Sorel was a men’s and women’s winter boot brand owned by Kaufman Rubber Company started in 1962 in Canada. At one point, they were one of the largest suppliers of waterproof “outdoor” boots in the world.

In 2000, the brand was bought out of bankruptcy for $8 million by Columbia Sportswear, of Beaverton, OR. The line plodded along until 2008, when they decided to revamp the brand. Sorel is now a big growth story at Columbia and was projected to do $200M in 2015 sales. (sales were $60M in 2009).

Sorel president Mark Nenow is quoted as saying to Bloomberg… “We’re going to make it about style, we’re going to make it about premium, we’re going to make it about design, we’re going to make it impossible to ignore.” He also said it is going to be about women, women, women.”  They started to make more feminine boot styles aimed at urban, fashion conscious women. The strategy upped the fashion ante, within the framework of brand heritage. Design and marketing delivered a consistent message. Sales grew rapidly.

They tried a pop-up shop in Manhattan in December of 2014 and it was a hit. It became their first permanent store. They recently opened a store in Burlington, MA.

This store stopped me in my tracks. It put Sorel in a whole new light for me, from “that boot brand” to “I gotta have it”.  They didn’t take the expected route of an “outdoor” store with winter and mountain references. It has a nod to heritage with their polar bear logo in a fun wall patchwork, but the brand experience is a hip, fashion store with rustic contemporary displays and lighting.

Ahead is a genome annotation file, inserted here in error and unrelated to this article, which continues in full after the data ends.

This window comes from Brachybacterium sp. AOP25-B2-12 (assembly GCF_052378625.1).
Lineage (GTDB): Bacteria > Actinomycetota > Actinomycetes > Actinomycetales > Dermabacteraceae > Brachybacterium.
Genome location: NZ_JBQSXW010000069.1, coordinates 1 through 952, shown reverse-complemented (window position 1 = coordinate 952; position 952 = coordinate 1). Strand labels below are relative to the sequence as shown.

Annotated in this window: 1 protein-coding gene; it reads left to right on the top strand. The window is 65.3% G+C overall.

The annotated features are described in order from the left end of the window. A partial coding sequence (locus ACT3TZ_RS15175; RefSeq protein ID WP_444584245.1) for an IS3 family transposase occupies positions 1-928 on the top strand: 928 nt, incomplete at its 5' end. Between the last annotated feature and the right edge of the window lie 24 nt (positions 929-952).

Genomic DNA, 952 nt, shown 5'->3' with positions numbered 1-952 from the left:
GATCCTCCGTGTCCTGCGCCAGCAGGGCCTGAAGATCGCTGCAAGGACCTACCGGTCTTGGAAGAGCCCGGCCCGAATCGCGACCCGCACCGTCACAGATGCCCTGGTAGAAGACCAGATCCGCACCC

They now design a complementary  collection of innovative, “active, boot-inspired” sandals and booties that would make any fashion lover swoon, whatever the season. The newborns have the DNA of the traditional classic boots. They’re sexy, edgy and rugged.

I think about the marketing journey I travelled to see the brand as fashion, instead of functional winter boots. Fashion credibility started by seeing the boots at Nordstrom, but experiencing their store and the unique shoe collection changed my perception entirely. I can’t say I saw anything on social or other media. It was the store and the shoes that changed everything.

Sorel is the perfect example of a heritage fashion brand with a modern evolution. Genius!

 

Some other posts you might enjoy:

Are The Sporting Goods & Outdoor Industries in a Death Spiral

The New Definition of Athletic Apparel

Decoding Millennial Shopping Traits & Habits

The Dix & Pond Blog, by Stephanie Bernier is the blog of  Dix & Pond Consulting, a Boston-based, company that consults on trends, creative direction, brand experience, business strategy, product development and merchandising. Clients include retailers, apparel, footwear & consumer companies.  CONTACT US TODAY! 

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How to Increase Traffic & Conversions on Your Ecommerce Website

Most ecommerce companies say they their number one goal is to increase visitor traffic and conversions.

The Internet is enormously competitive and crowded today. BTC and BTB ecommerce companies need to be doing everything possible to be found in searches and from online and offline marketing techniques. This is equally important for startups, established brands and long time retail websites.